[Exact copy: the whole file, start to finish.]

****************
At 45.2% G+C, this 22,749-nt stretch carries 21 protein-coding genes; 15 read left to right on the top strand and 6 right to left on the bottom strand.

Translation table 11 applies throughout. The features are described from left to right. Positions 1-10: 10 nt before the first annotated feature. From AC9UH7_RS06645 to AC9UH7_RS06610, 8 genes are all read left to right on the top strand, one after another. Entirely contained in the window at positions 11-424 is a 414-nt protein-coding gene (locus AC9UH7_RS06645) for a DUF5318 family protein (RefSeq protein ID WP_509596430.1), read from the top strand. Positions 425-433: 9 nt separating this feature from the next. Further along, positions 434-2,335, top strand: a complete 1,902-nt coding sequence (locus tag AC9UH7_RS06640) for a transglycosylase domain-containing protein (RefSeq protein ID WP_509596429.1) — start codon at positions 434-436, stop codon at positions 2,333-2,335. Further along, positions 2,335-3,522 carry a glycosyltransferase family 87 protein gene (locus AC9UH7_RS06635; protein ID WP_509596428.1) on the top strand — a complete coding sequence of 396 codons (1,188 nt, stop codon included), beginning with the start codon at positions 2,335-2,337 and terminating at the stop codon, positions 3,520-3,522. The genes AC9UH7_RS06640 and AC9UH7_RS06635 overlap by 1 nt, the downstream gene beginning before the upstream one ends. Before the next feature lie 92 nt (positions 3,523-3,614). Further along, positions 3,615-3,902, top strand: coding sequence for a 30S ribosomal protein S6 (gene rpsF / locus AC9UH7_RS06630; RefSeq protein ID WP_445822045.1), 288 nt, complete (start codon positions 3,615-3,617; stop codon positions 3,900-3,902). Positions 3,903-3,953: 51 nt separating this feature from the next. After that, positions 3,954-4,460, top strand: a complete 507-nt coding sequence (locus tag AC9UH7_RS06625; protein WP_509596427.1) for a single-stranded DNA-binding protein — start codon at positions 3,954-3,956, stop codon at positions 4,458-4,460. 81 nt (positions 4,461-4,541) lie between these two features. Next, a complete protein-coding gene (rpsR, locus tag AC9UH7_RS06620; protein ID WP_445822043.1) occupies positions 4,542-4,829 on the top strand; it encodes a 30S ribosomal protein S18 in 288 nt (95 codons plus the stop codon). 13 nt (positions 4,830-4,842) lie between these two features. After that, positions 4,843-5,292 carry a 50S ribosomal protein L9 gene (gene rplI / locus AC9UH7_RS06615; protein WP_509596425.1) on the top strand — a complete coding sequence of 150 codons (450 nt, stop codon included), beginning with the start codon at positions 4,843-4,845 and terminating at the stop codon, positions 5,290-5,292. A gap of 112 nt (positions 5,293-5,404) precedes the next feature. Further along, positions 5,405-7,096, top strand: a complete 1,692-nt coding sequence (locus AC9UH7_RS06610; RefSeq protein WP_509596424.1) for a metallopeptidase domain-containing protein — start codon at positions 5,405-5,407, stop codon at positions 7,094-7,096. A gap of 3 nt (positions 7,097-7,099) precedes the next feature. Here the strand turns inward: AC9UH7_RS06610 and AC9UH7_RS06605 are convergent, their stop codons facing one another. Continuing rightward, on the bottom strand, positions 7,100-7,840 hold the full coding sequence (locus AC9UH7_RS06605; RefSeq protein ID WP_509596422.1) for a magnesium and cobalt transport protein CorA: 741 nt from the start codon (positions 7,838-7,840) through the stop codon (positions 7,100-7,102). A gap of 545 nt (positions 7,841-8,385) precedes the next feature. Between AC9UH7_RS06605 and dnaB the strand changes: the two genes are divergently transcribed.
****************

At 45.2% G+C, this 22,749-nt stretch carries 21 protein-coding genes; 15 read left to right on the top strand and 6 right to left on the bottom strand.

Translation table 11 applies throughout. The features are described from left to right. Positions 1-10: 10 nt before the first annotated feature. From AC9UH7_RS06645 to AC9UH7_RS06610, 8 genes are all read left to right on the top strand, one after another. Entirely contained in the window at positions 11-424 is a 414-nt protein-coding gene (locus AC9UH7_RS06645) for a DUF5318 family protein (RefSeq protein ID WP_509596430.1), read from the top strand. Positions 425-433: 9 nt separating this feature from the next. Further along, positions 434-2,335, top strand: a complete 1,902-nt coding sequence (locus tag AC9UH7_RS06640) for a transglycosylase domain-containing protein (RefSeq protein ID WP_509596429.1) — start codon at positions 434-436, stop codon at positions 2,333-2,335. Further along, positions 2,335-3,522 carry a glycosyltransferase family 87 protein gene (locus AC9UH7_RS06635; protein ID WP_509596428.1) on the top strand — a complete coding sequence of 396 codons (1,188 nt, stop codon included), beginning with the start codon at positions 2,335-2,337 and terminating at the stop codon, positions 3,520-3,522. The genes AC9UH7_RS06640 and AC9UH7_RS06635 overlap by 1 nt, the downstream gene beginning before the upstream one ends. Before the next feature lie 92 nt (positions 3,523-3,614). Further along, positions 3,615-3,902, top strand: coding sequence for a 30S ribosomal protein S6 (gene rpsF / locus AC9UH7_RS06630; RefSeq protein ID WP_445822045.1), 288 nt, complete (start codon positions 3,615-3,617; stop codon positions 3,900-3,902). Positions 3,903-3,953: 51 nt separating this feature from the next. After that, positions 3,954-4,460, top strand: a complete 507-nt coding sequence (locus tag AC9UH7_RS06625; protein WP_509596427.1) for a single-stranded DNA-binding protein — start codon at positions 3,954-3,956, stop codon at positions 4,458-4,460. 81 nt (positions 4,461-4,541) lie between these two features. Next, a complete protein-coding gene (rpsR, locus tag AC9UH7_RS06620; protein ID WP_445822043.1) occupies positions 4,542-4,829 on the top strand; it encodes a 30S ribosomal protein S18 in 288 nt (95 codons plus the stop codon). 13 nt (positions 4,830-4,842) lie between these two features. After that, positions 4,843-5,292 carry a 50S ribosomal protein L9 gene (gene rplI / locus AC9UH7_RS06615; protein WP_509596425.1) on the top strand — a complete coding sequence of 150 codons (450 nt, stop codon included), beginning with the start codon at positions 4,843-4,845 and terminating at the stop codon, positions 5,290-5,292. A gap of 112 nt (positions 5,293-5,404) precedes the next feature. Further along, positions 5,405-7,096, top strand: a complete 1,692-nt coding sequence (locus AC9UH7_RS06610; RefSeq protein WP_509596424.1) for a metallopeptidase domain-containing protein — start codon at positions 5,405-5,407, stop codon at positions 7,094-7,096. A gap of 3 nt (positions 7,097-7,099) precedes the next feature. Here the strand turns inward: AC9UH7_RS06610 and AC9UH7_RS06605 are convergent, their stop codons facing one another. Continuing rightward, on the bottom strand, positions 7,100-7,840 hold the full coding sequence (locus AC9UH7_RS06605; RefSeq protein ID WP_509596422.1) for a magnesium and cobalt transport protein CorA: 741 nt from the start codon (positions 7,838-7,840) through the stop codon (positions 7,100-7,102). A gap of 545 nt (positions 7,841-8,385) precedes the next feature. Between AC9UH7_RS06605 and dnaB the strand changes: the two genes are divergently transcribed.